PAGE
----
A HYMN BY A PERSON WHO HAD LOST HIS SIGHT.
My Saviour, if by that blest name
Though dark and dreary be my way,
Thy cross my banner, thou my guide,
Divine Deliverer! leave me not,
Then in a sweeter, nobler strain,
I'll sing the Lamb who once was slainThat light which cheer'd me on the road That led me to a pard'ning God.
STANZAS BY THE SAME.
IN ardent years, each pow'r, each feeling blighted,
My journey scarce begun, when, soon benighted,
Pain, gloom, and sorrow mark'd me for their prey.
Of those I love, how many now are parted,
While care and grief their aching bosoms rend!
Be thou the exile's hope, the mourner's friend.
To shed her lustres o'er the rising age.
But must the flower of life thus ever languish?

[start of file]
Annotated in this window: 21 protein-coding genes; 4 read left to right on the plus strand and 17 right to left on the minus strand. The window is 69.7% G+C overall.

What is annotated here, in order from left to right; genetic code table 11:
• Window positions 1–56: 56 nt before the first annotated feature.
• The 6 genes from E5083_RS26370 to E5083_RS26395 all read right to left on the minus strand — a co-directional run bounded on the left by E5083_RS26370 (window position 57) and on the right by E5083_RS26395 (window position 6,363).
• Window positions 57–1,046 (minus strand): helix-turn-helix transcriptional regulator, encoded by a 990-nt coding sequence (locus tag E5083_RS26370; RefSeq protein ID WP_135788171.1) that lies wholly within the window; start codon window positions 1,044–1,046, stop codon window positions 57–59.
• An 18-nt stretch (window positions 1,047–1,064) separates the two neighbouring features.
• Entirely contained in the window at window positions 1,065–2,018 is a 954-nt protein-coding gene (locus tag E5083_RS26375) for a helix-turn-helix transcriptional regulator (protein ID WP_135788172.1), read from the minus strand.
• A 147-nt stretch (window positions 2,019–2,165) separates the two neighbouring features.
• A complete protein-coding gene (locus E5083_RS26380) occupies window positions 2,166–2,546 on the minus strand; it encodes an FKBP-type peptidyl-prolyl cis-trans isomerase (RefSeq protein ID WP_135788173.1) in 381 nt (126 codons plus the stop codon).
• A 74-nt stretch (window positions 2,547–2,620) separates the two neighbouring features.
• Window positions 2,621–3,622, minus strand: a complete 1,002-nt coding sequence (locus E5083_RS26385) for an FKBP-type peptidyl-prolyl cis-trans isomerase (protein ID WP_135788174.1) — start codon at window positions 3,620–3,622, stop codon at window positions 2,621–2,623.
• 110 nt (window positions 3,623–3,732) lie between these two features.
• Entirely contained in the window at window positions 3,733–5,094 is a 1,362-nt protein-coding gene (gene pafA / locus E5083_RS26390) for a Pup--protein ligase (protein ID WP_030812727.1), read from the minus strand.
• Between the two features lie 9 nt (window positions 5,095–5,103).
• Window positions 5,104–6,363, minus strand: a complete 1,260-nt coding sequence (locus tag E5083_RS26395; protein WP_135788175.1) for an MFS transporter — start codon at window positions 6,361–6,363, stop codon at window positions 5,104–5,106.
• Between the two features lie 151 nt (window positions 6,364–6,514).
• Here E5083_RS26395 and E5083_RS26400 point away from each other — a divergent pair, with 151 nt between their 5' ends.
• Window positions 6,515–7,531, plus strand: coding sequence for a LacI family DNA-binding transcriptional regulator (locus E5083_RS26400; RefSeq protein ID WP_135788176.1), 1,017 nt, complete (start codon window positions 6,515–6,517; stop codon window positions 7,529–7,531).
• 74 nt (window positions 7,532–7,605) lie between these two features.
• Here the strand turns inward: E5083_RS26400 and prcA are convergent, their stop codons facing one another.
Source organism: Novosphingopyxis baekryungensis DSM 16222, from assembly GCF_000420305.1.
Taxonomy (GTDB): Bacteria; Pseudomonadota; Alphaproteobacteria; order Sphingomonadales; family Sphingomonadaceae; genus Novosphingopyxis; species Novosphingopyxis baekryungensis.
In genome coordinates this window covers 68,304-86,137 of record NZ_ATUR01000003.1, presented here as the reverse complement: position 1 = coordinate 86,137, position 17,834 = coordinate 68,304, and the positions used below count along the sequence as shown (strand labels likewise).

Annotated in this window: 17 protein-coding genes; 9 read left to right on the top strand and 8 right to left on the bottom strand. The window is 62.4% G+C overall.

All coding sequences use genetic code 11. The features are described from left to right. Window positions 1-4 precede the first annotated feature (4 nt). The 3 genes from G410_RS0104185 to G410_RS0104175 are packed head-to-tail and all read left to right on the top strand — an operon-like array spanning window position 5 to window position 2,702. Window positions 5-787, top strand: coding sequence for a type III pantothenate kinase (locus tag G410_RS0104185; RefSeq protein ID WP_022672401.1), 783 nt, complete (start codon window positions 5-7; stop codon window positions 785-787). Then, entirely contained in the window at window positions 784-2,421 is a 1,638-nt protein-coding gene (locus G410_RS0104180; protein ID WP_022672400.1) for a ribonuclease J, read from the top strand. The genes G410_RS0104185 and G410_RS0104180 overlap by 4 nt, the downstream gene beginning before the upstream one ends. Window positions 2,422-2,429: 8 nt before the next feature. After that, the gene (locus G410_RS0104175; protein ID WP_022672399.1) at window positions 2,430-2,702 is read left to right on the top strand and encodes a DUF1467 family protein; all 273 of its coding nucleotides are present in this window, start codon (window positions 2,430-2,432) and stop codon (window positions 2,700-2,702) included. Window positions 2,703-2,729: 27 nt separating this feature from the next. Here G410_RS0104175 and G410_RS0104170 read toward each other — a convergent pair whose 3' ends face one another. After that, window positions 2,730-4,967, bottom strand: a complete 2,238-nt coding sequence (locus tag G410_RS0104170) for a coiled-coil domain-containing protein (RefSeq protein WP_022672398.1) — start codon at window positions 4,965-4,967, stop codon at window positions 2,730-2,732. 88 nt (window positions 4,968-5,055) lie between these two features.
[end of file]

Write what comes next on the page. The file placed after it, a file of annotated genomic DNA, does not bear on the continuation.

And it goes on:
POPISH CEREMONIES AT THE FESTIVAL OF THE ANNUNCIATION.-The festival of the annunciation is kept at Rome by sumptuous shows. The author of "Rome in the 19th Century" relates the pope's proceedings on the occasion. We drove through the streets lined with expecting crowds, and windows hung with crimson and yellow silk draperies, and occupied by females in their most gorgeous attire, till we made a stop near the church, before which the pope's horse-guards, in their splendid full-dress uniforms, were stationed to keep the ground; all of whom, both officers and men, wore in their caps a sprig of myrtle, as a sign of rejoicing. After waiting a short time, the procession appeared, headed by another detachment of the guards, mounted on prancing black chargers, who rode forward to clear the way, accompanied by such a flourish of trumpets and kettle-drums, that it looked at first like any thing but a peaceable or religious proceeding. This martial array was followed by a bare-headed priest, on a white mule, bearing the host in a gold cup, at the sight of which every one fell upon his knees. The pope used formerly to ride upon the white mule himself, and all the cardinals used to follow in their magnificent robes of state, mounted either on mules or horses; and as the eminentissimi are, for the most part, not very eminent horsemen, they were generally fastened on, lest they should tumble off. This cavalcade must have been a very entertaining sight. Pius VI., who was a very handsome man, kept up this custom, but the (then) present Pope (Pius VII.) is far too infirm for such an enterprise; so he followed the man on a white mule, in a state coach, at the very sight of which we seemed to have made a jump back of two hundred years at least. On the gilded back of this vehicle, the only part that was not made of glass, was a picture of the pope in his chair of state, and the Virgin Mary at his feet. This machine was drawn by six black horses, with superb harness of crimson vel